From the Collection: the story of Jane and Jean, part I

by Linda Moore, Curator of Collections

The Calamity Jane diary held by its current owner, French film director Gregory Monro

On Mother’s Day in 1941 the popular “We the People” radio program hosted a daughter whose claims about her parentage incited a debate among western history scholars and buffs which continued throughout the next decade and remains unsettled even today. Though none of the major figures involved in this controversy ever lived in Fort Collins, Colorado a set of artifacts upon which the proof of some of its most hotly debated points rests happened to land in our Museum. Most of them are still here.

On the program, Mrs. Jean McCormick announced that she was the secret daughter of Calamity Jane and Wild Bill Hickok, and substantiated her claim with a marriage certificate, letters, and objects she claimed her parents had given her, such as a diary, a diamond brooch, a lock of hair, and a prayer book with an inscription by Calamity Jane. Of these artifacts, the diary was especially unusual. It was an empty, old-fashioned photo album with entries addressing “Dear Janie” handwritten across its pages. McCormick claimed that this volume had been written by her mother over twenty-five years while she traveled and worked around the West. It included an account of a secret frontier marriage between Jane and Wild Bill; and of the birth of their daughter, Jean McCormick herself, in an isolated cabin in the heart of Yellowstone country.

McCormick’s radio revelations made her an instant celebrity. In June she was invited to participate in the “Wild Bill Frontier Celebration” in Abilene, Kansas, where she rode in the parade as the buckskin-clad daughter of Hickok and Calamity Jane. Throughout the summer McCormick attended many similar western celebrations and rodeos, and even traveled to La Crosse, Wisconsin to attend a Hickok family reunion.

Not everyone embraced Jean McCormick as the legitimate daughter of these famous western figures. Many historians came to believe that she had composed the diary herself and was, in fact, continuing to add and edit pages. Others felt McCormick was not clever enough to pull off such a hoax.  Still others trusted her sincerity and embraced her as a legendary figure of the West in her own right.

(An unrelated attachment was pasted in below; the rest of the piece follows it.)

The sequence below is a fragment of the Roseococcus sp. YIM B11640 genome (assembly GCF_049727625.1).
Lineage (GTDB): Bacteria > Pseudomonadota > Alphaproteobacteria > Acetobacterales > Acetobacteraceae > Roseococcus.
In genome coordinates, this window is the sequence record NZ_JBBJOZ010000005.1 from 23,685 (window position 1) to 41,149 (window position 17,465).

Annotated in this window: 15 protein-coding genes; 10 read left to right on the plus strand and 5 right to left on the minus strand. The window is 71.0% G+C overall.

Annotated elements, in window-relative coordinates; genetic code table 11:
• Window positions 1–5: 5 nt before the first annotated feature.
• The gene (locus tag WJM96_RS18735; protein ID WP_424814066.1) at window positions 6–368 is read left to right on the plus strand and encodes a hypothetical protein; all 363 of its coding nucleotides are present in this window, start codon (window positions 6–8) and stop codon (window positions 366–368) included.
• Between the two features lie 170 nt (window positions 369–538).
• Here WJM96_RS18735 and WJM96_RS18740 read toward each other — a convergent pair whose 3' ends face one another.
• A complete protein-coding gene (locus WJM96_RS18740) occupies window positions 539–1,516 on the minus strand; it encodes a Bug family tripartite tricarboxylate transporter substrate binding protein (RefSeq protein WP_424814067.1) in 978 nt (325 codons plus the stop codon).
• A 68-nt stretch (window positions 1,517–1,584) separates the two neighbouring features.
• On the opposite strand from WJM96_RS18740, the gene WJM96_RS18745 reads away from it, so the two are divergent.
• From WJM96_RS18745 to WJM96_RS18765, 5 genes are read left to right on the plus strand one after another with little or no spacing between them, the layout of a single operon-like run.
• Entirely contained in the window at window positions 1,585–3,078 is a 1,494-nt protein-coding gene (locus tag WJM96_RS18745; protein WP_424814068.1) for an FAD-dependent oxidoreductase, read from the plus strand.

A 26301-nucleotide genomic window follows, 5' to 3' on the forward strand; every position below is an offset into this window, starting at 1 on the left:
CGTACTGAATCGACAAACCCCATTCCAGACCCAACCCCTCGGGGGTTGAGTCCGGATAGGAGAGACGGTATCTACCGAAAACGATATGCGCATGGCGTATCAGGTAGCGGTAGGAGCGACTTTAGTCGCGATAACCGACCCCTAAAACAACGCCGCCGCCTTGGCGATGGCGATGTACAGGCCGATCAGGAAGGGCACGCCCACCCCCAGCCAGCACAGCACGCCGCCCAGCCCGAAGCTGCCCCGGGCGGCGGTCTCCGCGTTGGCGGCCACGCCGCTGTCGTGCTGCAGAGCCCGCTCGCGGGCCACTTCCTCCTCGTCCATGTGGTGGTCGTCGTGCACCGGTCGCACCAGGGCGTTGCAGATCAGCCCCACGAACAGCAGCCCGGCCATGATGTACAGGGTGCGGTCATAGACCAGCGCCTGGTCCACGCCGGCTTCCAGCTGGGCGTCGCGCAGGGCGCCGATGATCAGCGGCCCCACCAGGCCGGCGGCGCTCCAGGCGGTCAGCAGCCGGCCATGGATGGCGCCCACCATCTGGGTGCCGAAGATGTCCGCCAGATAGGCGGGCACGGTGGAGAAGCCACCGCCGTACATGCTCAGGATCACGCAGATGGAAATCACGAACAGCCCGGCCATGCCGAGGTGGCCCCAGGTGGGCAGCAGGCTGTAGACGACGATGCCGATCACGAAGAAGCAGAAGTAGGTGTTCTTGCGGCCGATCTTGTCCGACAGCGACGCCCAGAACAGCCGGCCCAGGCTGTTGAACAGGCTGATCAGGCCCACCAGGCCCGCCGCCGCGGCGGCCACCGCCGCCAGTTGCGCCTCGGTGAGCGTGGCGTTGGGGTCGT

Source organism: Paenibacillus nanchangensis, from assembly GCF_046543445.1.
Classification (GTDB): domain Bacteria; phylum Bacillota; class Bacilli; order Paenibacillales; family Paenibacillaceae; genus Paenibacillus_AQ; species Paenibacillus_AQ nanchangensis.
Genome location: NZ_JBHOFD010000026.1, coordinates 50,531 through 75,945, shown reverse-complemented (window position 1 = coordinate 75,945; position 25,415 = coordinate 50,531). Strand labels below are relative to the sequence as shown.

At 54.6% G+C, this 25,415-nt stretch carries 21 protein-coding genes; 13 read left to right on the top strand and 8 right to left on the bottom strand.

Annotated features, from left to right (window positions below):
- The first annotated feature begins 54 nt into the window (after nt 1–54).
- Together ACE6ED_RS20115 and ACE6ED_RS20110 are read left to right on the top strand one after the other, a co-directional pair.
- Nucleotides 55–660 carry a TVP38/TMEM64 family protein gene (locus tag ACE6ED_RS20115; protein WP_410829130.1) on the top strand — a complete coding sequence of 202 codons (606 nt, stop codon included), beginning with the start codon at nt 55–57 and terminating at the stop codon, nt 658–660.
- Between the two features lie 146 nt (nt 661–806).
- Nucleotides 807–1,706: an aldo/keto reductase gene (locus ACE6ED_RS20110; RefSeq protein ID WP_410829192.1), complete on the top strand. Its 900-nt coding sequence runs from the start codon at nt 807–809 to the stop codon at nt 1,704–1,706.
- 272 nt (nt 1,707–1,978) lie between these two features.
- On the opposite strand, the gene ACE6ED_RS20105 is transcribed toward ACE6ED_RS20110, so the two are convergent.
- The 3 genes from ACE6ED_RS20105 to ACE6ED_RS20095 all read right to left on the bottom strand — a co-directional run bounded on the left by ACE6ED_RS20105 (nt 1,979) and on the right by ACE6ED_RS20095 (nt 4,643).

The Board President of what was then known as Fort Collins’ Pioneer Museum, Carl Anderson, was among the historians who trusted McCormick’s story. He apparently contacted her, and eventually she entrusted her family relics to the care of the Museum. “Mrs. McCormick chose our museum as a fitting place to exhibit relics of her father and mother,” Anderson later explained, “it being dedicated to the preservation of the history and traditions of the Old West.” Anderson published a series of articles about the intriguing life of Calamity Jane using excerpts from the diary and, despite protests from the many who doubted their authenticity, the other objects became popular components of the Pioneer Museum exhibit.

In 1951 Jean McCormick contacted the Museum by letter, abashedly requesting the return of a few of the objects: “I have a chance to sell Calamity Jane’s diary and the other articles I shall name… I have sold every thing I possessed just to live. I am sure you will be kind enough to do this for me.”  Museum records document the return of four objects to McCormick in response: a diamond brooch, a sugar and creamer set, a leather case of Hickok’s, and Calamity Jane’s diary.

Less than two years after writing this letter, Jean McCormick died in poverty. The diary she had retrieved from our Fort Collins museum resided, it seems, for some time in a museum in Billings, Montana. Recently, the diary was offered for sale on the international market. Blog back in next week for the continuing story of this intriguing woman and the artifacts that have helped preserve her story.

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1 Response to “From the Collection: the story of Jane and Jean, part I”


  1. 1 David J. Lull June 30, 2012 at 11:00 am

    You might be interested to know that some of the content of the so-called “diary” came from William Burdette Lull, who wrote to Jean McCormick following her 1941 radio performance. His letter is in the Fort Collins Pioneer Museum, perhaps along with his “In Old Deadwood” (with a foreword by Helen T. Smith, William Lull’s daughter’s sister-in-law) and a tin-type photo Calamity Jane gave to Mr. Lull (whom she dubbed “Baby Face Lull” and “New York Billie”). His account of his letters and reminiscences of his experiences in Deadwood are published in “Calamity Jane and the Black Hills Gold Rush in the Writings of William B. Lull,” James D. McLaird (editor), David J. Lull (contributor), South Dakota History, Vol. 28, No. 1 (Spring 1998: http://www.sdshspress.com/index.php?&id=72&action=911). You might also be interested in knowing about Elizabeth Stevenson, Figures in a Western Landscape: Men and Women of the Northern Rockies (Baltimore: Johns Hopkins University Press, 1994). Her chapter on Calamity Jane, which makes use of my great-uncle Will Lull’s documents, is cautious about rendering a judgment about the authenticity of the “diary.” Finally, James D. McLaird, Calamity Jane: The Woman and the Legend (Norman: University of Oklahoma Press, 2005), which also makes use of my great-uncle Will Lull’s documents, concludes that the “diary” is a fake.


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